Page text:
Rowling noted in an interview that because Snape abandoned his post before dying or officially retiring, a portrait of him does not immediately appear in the Headmaster's office following his death. She adds, however, that she would like to think Harry made Snape's true loyalty and heroism known in the Wizarding world, and that he lobbied to ensure that a portrait be installed in the office.[44] In a separate interview, Rowling discussed Snape's back story, saying she had planned it ever since she wrote the first book because the whole series is built around it and she considers him one of the most important characters of the seventh book.[18]


In the epilogue to Deathly Hallows, set nineteen years after Harry defeats Voldemort, Harry has named his second-born son Albus Severus, after Albus Dumbledore and Severus Snape. As Albus is about to enter his first year at Hogwarts, he expresses concern that he will be sorted into Slytherin. Harry tells his son, "you were named for two headmasters of Hogwarts. One of them [Snape] was a Slytherin and he was probably the bravest man I ever knew."[45]

Appearances in other material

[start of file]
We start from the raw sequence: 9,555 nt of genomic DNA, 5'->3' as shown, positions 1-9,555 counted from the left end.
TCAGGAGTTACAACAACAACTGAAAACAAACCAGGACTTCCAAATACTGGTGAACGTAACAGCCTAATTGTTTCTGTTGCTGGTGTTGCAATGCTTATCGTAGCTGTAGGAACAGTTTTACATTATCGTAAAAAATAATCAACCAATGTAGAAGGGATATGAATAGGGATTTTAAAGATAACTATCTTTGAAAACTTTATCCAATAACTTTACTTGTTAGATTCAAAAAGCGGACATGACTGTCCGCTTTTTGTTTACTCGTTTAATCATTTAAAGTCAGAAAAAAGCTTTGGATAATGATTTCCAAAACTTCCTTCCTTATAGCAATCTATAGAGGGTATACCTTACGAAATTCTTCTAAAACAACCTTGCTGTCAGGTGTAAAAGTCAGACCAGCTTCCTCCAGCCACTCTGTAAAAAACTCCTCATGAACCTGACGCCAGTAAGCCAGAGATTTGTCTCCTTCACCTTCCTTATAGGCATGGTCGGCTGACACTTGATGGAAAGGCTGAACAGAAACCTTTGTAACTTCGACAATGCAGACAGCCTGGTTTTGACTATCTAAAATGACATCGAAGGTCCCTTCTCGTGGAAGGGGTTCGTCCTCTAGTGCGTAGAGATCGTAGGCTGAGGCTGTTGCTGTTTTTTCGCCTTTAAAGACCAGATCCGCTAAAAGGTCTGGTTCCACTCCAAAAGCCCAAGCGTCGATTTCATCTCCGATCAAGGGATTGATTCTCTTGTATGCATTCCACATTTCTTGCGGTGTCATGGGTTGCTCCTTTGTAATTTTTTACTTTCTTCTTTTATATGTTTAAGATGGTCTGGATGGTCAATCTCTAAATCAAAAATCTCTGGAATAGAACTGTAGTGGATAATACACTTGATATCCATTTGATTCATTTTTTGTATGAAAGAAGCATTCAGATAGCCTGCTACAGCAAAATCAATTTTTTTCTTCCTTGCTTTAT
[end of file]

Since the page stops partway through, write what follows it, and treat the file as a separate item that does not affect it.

Portrayal in films

Severus Snape appears in all eight Harry Potter films,[46] portrayed by British actor Alan Rickman. Rickman was Rowling's personal choice to portray the character.[47] He had conversations with Rowling about his character and is one of the few Harry Potter actors that she spoke to prior to the completion of the book series about the future direction of the character.[48] "He knew very early on that he'd been in love with Lily," said Rowling. "He needed to understand […] where this bitterness towards this boy who's the living example of her preference for another man came from."[49]

Rickman used this knowledge of Snape's ultimate loyalties throughout the films to decide how to play certain scenes, deliver specific lines, or use body language to convey specific emotions.[50] When the directors of the films would ask him why he was doing a scene a certain way or delivering a line in a specific manner, Rickman would simply reply that he knew something they didn't.[50]

Rickman himself refrained from talking about Snape, asking readers to wait and "see what unfolds" in the course of the novels; however, he did say Snape is a complicated person, very rigid and full of himself; in an interview he went further, saying: "Snape isn't one who enjoys jokes and I strongly fear that his sense of humour is extremely limited... But in his defence, I will add that he didn't have an easy adolescence, particularly during his studies at Hogwarts."[51] He also said Snape is a fascinating character, and that he takes immense pleasure in playing such an ambiguous person.[52]